Pittsburgh Diocese Settles Suit Over Birth Control Mandate
The Pittsburgh and Erie Roman Catholic dioceses have settled lawsuits seeking to overturn an Affordable Care Act mandate that would have forced them to provide contraceptive and abortion-inducing drugs or services as part of their employee health care plans.
President Donald Trump's administration announced Oct. 6 that it was rescinding the mandate that was part of the health reform laws known as "Obamacare." The new rules also broadened "conscience protections" to include nonprofits and certain other businesses that claim a moral objection to contraception or abortion, even if it's not religious-based.
But lawsuits filed in 2012 challenging the mandate still remained after the U.S. Supreme Court last year ordered the religious entities and the government to settle the dispute.
Pittsburgh Bishop David Zubik, the lead plaintiff in the Supreme Court case, announced the settlement Tuesday as one that "restores religious freedom granted by the First Amendment." The government jointly agreed to the dismissals to settle the lawsuits.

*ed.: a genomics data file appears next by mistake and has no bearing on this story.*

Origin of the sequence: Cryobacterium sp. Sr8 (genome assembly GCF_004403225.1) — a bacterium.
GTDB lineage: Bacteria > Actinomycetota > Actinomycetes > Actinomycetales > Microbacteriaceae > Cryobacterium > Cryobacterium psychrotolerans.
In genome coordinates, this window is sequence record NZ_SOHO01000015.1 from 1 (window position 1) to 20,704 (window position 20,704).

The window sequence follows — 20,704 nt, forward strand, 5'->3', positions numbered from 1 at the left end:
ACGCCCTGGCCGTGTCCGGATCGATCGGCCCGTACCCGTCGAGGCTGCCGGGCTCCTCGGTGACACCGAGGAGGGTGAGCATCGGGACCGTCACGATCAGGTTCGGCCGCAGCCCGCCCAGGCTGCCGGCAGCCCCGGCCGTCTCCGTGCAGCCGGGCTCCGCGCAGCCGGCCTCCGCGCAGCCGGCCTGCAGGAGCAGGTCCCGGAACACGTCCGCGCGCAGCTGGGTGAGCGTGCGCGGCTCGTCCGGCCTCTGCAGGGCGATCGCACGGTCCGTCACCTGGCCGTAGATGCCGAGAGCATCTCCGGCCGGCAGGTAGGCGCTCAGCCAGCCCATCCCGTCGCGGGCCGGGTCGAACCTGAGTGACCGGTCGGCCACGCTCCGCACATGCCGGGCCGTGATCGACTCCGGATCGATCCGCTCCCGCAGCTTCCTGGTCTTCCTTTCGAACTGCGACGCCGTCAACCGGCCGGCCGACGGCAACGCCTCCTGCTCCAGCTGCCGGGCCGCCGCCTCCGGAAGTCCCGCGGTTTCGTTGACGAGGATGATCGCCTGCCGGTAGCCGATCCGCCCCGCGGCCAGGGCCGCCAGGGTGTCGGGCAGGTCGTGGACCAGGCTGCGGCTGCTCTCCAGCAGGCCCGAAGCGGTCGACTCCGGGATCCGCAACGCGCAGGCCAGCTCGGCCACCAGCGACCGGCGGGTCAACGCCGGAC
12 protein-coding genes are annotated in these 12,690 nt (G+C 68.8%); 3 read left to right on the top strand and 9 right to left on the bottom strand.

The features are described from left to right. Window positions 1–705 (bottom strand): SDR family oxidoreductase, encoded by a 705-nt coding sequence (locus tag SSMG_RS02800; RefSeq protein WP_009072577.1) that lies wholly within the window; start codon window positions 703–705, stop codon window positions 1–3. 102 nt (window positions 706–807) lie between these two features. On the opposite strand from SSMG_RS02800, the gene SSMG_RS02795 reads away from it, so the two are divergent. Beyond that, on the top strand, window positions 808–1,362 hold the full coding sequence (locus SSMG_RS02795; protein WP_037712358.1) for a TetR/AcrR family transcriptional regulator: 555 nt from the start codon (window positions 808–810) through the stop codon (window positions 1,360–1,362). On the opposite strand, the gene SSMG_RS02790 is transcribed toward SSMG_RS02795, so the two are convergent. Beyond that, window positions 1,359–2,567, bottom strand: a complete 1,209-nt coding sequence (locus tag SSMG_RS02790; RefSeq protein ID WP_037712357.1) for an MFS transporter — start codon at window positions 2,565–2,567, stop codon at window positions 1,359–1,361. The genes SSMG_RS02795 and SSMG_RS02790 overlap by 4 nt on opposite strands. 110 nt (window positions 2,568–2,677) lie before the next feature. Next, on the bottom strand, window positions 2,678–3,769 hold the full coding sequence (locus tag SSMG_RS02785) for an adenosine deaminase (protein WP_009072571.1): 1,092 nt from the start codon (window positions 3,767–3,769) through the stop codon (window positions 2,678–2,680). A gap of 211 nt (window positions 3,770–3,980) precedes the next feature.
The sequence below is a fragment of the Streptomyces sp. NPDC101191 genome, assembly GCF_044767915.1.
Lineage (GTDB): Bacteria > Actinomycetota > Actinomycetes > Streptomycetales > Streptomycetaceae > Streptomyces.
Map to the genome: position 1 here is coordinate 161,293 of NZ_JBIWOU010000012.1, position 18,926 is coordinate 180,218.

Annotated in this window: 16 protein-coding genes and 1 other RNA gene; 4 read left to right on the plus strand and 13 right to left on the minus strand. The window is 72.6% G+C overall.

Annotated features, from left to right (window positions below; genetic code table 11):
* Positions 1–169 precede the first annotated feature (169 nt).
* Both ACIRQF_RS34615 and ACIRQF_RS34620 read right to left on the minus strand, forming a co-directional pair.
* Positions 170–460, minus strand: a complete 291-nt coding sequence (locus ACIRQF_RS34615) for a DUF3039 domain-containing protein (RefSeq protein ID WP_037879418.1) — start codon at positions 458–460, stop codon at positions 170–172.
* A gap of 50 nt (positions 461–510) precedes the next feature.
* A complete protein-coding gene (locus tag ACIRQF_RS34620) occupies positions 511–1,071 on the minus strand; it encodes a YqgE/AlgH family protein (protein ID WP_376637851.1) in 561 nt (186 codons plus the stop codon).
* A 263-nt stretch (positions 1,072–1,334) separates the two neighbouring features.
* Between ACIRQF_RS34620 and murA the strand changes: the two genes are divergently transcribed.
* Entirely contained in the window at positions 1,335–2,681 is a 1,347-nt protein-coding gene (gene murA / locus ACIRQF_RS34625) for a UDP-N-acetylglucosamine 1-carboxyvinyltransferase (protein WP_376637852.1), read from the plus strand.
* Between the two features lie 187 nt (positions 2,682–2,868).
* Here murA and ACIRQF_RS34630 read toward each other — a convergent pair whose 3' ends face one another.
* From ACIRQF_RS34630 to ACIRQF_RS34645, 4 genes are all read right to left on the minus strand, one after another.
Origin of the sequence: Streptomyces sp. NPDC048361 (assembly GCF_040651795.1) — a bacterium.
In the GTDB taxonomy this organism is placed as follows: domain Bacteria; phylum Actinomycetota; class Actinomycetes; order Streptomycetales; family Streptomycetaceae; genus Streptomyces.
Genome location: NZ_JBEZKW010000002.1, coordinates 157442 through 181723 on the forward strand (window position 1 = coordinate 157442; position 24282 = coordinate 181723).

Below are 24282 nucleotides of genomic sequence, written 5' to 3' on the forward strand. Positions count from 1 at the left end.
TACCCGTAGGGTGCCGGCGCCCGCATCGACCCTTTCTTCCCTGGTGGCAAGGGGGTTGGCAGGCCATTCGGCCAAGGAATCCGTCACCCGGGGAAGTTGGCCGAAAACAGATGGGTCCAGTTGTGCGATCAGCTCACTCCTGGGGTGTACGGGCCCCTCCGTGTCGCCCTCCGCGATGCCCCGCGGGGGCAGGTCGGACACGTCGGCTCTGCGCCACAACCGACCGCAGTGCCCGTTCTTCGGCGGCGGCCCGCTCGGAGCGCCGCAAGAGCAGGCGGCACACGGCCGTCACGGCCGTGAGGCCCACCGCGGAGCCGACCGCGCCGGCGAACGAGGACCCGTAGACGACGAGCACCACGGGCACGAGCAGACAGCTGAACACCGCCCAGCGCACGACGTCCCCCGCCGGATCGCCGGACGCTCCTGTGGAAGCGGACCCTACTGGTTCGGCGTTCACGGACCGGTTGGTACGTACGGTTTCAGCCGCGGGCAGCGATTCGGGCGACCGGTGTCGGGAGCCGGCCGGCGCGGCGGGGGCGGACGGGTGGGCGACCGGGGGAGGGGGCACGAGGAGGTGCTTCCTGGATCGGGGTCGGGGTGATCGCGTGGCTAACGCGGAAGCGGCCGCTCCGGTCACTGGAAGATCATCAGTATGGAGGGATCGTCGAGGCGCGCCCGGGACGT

"Our litigation sought to re-establish the cornerstone principle that freedom of religion means freedom to practice our faith in daily life, not just in worship and prayer," Zubik said in a statement. "On the other hand, this agreement does not prohibit the government from providing contraceptives. But it does prohibit the government and others from using church-related insurance plans as a conduit for such coverage."
The dioceses, along with Geneva College, an evangelical Presbyterian school in Beaver Falls, were among more than 70 religious organizations that sued over the Department of Health and Human Services' mandate. Geneva and the government jointly dismissed and settled their case Oct. 10.
Zubik's lawsuit called the mandate an "unprecedented government infringement on the religious liberties of religious organizations" in arguing that only church entities that primarily employ and serve Catholics were exempted.
The lawsuit, which also included the diocese's local Catholic Charities and Catholic Cemeteries Association, said a compromise announced by President Barack Obama that shifted the burden of providing the coverage from the organizations to their insurance companies was an "accounting gimmick" — and didn't help the diocese anyway because it is self-insured.